Question:  At what point do you decide that a short-term business loan is the right move in order to not miss out on things like vendor discounts, seasonal advertising promotions, long-term branding as well as short-term call to action advertising?  Also, where do you look for cash flow financing when you are ready. Google? Local banks? Mailings?

Answer:  I’d be leery of responding to a telemarketer, FB ad or google search unless you already know about the lender and trust them. If you decide to look for a short-term business loan, I would start with your own bank or look for local banks that do lending. Most won’t lend unless you have been in business for at least two years, have strong cash flow to support the repayments, and/or have collateral like inventory or real estate. The banks will be the cheapest. If you are newer, look for a bank that does SBA lending. The upfront cost will be higher but the bank is more willing to lend since the loan is guaranteed by the SBA. Banks tend to lend based on your sales or cash flow, but if you’re not profitable, they may not touch you. Also, you have to have good personal credit, with credit scores at least in the high 600s.

Also, look in your industry or industry organization. Some banks specialize in certain industry niches (like healthcare, veterinarians, CPA firms, etc). You may find a willing lender there.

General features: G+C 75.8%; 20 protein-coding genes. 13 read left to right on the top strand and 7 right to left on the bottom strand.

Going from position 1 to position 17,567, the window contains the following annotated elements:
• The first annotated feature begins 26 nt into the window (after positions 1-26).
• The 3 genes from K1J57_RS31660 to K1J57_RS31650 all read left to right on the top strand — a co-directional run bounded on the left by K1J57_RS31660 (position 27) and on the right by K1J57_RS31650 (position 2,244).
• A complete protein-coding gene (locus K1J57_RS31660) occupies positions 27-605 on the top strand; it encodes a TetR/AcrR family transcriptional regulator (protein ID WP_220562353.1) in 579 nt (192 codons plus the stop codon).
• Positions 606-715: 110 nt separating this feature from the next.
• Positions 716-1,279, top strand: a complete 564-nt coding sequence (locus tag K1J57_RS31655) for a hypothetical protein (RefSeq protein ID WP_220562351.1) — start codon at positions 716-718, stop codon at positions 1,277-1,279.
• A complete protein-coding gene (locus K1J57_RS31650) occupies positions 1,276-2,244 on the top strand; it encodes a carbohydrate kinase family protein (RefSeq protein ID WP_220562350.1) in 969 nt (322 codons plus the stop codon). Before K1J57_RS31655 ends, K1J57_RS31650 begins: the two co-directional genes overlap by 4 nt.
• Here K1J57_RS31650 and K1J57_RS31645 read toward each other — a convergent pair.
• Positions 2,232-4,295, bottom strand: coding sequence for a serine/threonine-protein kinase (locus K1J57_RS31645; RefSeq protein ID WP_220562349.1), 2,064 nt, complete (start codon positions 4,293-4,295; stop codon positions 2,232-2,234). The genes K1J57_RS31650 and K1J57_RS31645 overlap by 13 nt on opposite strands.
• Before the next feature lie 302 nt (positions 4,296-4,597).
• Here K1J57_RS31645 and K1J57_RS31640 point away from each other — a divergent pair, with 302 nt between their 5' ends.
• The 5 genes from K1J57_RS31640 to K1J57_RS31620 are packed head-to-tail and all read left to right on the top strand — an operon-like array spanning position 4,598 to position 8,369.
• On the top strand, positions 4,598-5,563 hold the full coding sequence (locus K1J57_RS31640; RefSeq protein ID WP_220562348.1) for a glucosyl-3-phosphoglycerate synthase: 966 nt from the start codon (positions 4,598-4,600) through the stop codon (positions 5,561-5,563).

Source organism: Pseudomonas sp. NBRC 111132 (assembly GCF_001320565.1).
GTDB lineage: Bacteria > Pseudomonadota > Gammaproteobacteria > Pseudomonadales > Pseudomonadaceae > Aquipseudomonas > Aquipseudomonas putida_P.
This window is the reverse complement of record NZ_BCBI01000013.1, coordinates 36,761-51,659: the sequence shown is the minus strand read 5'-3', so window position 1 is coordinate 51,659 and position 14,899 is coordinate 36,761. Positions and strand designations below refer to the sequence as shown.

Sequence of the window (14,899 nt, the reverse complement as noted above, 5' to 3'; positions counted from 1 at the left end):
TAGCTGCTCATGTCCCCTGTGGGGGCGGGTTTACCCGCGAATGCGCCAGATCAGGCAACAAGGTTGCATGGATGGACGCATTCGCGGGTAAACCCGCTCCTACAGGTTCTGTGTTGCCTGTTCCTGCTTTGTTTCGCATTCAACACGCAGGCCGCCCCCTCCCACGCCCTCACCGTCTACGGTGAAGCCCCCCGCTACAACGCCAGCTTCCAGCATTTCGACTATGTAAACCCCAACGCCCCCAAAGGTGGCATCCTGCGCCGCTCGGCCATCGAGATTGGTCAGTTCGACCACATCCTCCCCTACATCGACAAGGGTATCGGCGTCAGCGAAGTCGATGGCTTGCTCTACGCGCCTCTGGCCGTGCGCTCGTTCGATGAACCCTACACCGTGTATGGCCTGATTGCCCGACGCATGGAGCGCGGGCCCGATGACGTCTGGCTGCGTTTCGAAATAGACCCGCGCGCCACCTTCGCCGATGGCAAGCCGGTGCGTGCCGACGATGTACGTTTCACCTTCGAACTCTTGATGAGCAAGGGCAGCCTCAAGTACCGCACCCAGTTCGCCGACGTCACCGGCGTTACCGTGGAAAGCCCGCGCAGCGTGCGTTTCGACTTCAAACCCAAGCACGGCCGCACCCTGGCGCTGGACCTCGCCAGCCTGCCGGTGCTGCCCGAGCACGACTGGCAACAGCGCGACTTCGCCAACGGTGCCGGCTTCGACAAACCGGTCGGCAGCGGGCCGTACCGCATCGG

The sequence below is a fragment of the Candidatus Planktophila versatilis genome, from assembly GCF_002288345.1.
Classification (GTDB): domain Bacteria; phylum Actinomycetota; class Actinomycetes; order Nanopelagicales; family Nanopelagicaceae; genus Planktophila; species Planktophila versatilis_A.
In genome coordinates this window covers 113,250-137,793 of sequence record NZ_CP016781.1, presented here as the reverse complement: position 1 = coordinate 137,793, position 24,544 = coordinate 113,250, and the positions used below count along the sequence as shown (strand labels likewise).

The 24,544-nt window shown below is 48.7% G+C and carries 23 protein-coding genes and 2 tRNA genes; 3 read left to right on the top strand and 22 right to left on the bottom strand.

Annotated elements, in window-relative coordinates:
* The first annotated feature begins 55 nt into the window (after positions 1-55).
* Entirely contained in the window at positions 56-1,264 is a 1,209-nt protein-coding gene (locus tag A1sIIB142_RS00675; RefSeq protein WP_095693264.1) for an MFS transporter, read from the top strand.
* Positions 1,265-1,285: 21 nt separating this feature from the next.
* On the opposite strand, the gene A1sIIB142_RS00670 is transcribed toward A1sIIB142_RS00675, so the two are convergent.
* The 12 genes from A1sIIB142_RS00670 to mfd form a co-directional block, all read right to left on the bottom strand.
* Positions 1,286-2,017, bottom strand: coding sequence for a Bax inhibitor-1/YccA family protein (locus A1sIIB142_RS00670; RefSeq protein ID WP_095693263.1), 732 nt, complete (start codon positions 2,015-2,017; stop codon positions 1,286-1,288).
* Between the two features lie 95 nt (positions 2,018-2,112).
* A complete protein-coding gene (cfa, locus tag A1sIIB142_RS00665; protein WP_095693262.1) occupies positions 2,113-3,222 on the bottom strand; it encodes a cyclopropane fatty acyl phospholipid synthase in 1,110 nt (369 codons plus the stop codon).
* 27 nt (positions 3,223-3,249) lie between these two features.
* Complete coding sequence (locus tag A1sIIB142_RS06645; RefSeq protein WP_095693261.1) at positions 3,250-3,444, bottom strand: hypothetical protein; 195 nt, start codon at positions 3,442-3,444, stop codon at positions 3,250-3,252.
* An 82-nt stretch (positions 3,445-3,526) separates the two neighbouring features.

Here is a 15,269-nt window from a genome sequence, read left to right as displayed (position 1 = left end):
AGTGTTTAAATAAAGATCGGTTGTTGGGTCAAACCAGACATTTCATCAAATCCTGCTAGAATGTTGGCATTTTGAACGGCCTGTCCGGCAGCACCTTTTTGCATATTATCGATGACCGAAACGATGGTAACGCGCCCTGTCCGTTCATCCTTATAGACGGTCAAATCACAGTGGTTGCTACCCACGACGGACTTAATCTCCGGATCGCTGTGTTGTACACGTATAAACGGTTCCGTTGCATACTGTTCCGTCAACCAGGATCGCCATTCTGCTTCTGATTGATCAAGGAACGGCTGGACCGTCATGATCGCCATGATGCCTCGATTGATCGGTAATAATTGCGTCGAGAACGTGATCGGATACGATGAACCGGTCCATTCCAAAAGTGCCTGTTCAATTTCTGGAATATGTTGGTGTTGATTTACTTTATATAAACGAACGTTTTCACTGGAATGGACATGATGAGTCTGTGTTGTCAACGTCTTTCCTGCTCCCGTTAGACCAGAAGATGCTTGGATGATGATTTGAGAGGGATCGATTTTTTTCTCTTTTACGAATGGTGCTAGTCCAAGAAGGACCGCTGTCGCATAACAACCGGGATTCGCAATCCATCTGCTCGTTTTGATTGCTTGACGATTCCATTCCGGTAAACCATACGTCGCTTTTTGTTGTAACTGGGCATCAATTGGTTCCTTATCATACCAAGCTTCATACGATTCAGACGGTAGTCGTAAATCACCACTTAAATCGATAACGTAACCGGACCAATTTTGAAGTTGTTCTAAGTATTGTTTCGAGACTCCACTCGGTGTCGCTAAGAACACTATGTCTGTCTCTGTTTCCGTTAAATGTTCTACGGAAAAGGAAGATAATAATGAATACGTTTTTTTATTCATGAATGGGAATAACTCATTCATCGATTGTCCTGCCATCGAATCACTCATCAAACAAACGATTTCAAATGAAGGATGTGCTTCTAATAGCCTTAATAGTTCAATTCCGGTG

Lastly, I would consider someone like Fundation.com if the other options don’t pan out. I’ve had a client use them with success, but the rates are high. But if it’s short-term and it moves your business forward, then it could be worthwhile.

To address the question on if you should borrow, it really depends on the reason. I don’t like borrowing to support your operations, but if you can take advantage of seasonal sales opportunities (sales meaning sales to your customers), it can be profitable. I would not do it for things like long-term branding, funding losses or anything that does not have an immediate payback that increases your profits or increases your sales. But do a ROI calculation to see if it makes sense. Borrowing $20,000 to increase bottom-line profits by $5,000 is not a good investment. Whenever you can, try to use your own business or personal cash flow first. Eat cheaper meals, sell the expensive car, pull back on the spending, save up, and then use that to invest in the business. That is almost always the best way to go in cases like this.

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